JEFFERSON CITY, Mo. -- Motorists on Missouri highways will need to give extra space to state Transportation Department vehicles under one of several new state laws taking effect Tuesday. Meanwhile, a lawsuit in federal court is trying to block another new law that makes it illegal to disturb worship services.
The new traffic law requires drivers to change lanes and yield for stopped transportation agency vehicles displaying flashing amber or white lights—just like motorists already must do for stopped police cars and other emergency vehicles. Plus, the Transportation Department’s motorist assistance and emergency response vehicles now will be allowed to display a red light and siren to help them more quickly respond to emergencies.
“It is important that our folks get to the scene so emergency responders can work more quickly and normal traffic flow can be restored,” said Eileen Rackers, the department’s traffic and highway safety engineer.
The Department of Transportation estimates 2,400 of its employees work each day near the roadside. To remind motorists of the new law, transportation officials plan to erect about 120 signs throughout Missouri this year.
The broadening of Missouri’s “move over law” is among several new statutes taking effect Tuesday. Another new transportation-related law will allow more billboards along Missouri highways to be upgraded with electronic or digital displays.
Missouri’s Republican-controlled Legislature also approved several bills focused on crime.
One measure makes it a misdemeanor to interrupt a “house of worship” with profane language, rude or indecent behavior or noise that breaks the solemnity of the service. Penalties could include up to six months in jail and a $500 fine. However, a lawsuit filed last week contends the law is too vague and will infringe on free speech rights guaranteed by the state and U.S. constitutions.
The lawsuit was filed by the American Civil Liberties Union on behalf of two individuals and two groups that picket outside churches against clergy who allegedly sexually abused children. A hearing has been set for Sept. 11.
Two other new Missouri laws change how certain criminals are punished.
Nonviolent offenders now will earn credit toward completing their probation and parole sentences for good behavior. For every month they go without a violation, they will get 30 days of credit. But if they slip up, probation and parole officers will have new authority to order them to jail for hours or days without a full hearing on whether to revoke their probation or parole. Judges also could impose a 120-day sentence as an alternative to longer prison sentences from a revocation.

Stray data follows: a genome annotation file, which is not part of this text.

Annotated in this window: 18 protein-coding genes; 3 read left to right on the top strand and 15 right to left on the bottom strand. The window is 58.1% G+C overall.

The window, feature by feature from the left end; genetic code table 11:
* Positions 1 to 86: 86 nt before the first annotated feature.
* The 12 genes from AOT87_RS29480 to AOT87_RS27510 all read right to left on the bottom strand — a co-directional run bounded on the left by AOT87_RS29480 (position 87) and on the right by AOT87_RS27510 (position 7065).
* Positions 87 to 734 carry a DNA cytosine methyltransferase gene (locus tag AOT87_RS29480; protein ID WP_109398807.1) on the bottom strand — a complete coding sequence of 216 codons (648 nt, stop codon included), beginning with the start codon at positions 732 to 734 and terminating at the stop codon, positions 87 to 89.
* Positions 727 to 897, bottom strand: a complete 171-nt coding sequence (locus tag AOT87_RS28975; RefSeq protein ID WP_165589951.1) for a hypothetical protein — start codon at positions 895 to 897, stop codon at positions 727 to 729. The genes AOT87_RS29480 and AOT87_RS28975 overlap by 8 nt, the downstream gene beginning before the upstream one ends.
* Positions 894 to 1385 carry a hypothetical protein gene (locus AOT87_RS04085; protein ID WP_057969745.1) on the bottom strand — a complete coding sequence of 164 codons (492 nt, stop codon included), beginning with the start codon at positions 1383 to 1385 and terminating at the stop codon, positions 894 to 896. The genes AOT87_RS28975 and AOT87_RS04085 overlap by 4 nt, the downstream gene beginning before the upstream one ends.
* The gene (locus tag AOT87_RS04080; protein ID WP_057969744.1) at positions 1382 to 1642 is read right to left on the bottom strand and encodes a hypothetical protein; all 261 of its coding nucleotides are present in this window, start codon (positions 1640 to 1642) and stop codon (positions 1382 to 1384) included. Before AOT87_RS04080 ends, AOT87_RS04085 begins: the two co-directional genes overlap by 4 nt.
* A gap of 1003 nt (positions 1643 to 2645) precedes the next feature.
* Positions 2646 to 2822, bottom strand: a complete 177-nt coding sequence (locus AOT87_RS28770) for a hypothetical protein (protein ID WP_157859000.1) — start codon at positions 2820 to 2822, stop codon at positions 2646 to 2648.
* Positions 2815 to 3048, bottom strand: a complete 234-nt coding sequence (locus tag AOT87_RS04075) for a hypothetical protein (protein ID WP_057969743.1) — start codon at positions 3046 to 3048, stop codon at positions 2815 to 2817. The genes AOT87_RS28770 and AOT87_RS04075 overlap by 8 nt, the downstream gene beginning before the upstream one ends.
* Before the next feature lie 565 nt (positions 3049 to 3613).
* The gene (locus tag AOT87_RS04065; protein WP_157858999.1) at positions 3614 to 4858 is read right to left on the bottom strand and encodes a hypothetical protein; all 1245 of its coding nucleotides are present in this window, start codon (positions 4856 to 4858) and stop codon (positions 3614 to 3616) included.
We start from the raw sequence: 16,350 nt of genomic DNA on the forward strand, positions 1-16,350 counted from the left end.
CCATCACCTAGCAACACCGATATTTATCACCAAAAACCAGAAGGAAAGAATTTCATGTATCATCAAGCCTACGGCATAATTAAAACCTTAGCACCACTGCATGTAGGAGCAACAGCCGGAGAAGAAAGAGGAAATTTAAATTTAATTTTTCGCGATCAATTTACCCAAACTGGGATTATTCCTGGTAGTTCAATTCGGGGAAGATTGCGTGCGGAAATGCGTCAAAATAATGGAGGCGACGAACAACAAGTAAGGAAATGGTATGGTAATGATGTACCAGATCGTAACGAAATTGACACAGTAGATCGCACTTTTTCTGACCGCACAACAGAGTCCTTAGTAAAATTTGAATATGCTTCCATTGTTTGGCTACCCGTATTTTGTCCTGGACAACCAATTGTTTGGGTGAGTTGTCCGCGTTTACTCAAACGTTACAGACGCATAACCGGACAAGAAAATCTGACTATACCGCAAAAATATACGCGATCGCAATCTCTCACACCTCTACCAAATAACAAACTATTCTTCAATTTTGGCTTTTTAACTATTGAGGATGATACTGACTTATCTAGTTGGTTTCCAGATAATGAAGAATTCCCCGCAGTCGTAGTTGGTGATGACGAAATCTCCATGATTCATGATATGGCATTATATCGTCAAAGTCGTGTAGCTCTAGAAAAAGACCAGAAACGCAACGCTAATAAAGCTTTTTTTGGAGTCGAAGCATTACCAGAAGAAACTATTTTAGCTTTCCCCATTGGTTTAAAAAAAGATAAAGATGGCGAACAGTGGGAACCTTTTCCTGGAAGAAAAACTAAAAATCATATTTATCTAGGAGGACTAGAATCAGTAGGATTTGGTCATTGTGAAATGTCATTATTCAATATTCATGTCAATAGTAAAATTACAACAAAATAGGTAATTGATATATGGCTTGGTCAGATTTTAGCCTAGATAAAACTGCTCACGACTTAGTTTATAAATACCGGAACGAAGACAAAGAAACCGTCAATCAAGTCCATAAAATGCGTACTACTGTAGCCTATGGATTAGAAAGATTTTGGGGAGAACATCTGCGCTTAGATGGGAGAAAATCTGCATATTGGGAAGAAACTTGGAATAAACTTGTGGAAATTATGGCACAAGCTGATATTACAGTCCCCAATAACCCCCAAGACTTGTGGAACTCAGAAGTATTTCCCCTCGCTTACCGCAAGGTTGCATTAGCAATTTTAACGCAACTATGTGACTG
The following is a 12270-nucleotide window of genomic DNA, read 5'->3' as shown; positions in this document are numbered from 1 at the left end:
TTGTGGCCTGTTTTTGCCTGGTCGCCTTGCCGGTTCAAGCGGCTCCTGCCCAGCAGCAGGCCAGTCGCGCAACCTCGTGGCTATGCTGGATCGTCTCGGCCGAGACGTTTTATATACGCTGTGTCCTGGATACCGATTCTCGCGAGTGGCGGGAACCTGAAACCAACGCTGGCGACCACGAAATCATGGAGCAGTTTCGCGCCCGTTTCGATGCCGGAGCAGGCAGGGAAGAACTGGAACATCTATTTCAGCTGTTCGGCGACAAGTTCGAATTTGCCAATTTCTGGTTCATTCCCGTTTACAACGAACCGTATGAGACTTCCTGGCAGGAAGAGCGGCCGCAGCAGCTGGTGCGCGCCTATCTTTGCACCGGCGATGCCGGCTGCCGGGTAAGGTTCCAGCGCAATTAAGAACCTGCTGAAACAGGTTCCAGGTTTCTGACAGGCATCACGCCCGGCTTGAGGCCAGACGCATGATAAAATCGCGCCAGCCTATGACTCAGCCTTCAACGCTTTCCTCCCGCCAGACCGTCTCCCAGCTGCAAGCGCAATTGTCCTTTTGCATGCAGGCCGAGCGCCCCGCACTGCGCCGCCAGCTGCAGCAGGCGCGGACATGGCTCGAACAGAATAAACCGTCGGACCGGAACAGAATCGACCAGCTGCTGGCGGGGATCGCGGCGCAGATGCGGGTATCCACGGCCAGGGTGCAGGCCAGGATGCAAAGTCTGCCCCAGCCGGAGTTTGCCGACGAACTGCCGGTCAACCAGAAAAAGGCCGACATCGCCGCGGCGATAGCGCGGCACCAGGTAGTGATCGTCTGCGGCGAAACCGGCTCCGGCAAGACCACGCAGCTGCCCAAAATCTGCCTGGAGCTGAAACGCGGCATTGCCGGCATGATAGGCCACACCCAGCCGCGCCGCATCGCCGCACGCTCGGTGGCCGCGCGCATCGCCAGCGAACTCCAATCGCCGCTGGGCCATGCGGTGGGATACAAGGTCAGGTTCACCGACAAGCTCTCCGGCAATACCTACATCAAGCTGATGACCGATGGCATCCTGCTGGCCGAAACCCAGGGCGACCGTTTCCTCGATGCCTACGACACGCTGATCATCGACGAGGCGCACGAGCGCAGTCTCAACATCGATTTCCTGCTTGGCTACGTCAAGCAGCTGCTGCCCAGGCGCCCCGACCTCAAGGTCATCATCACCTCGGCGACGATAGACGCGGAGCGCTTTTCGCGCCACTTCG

Another new law takes aim at Missouri’s disparity in punishment between people convicted of crack and powder cocaine crimes. The new law reduces Missouri’s 75-to-1 disparity ratio in sentencing for the two types of cocaine to a ratio of about 18-to-1.
That means people convicted of producing, distributing or possessing more than 8 grams of crack will face the same punishment as those with at least 150 grams of powder cocaine. And those with at least 24 grams of crack will face the same prison sentence as those with at least 450 grams of powder.
Previously, people with more than 2 grams of crack faced the same prison sentence as those with more than 150 grams of powder cocaine. And those with at least 6 grams for crack faced the same penalty as those with at least 450 grams of powder.
Changes in the drug sentencing laws came after federal law was changed in 2010 to reduce a 100-to-1 sentencing ratio. A national group that advocates for criminal justice reforms had urged more than a dozen states, including Missouri, to eliminate sentencing disparities in state drug laws.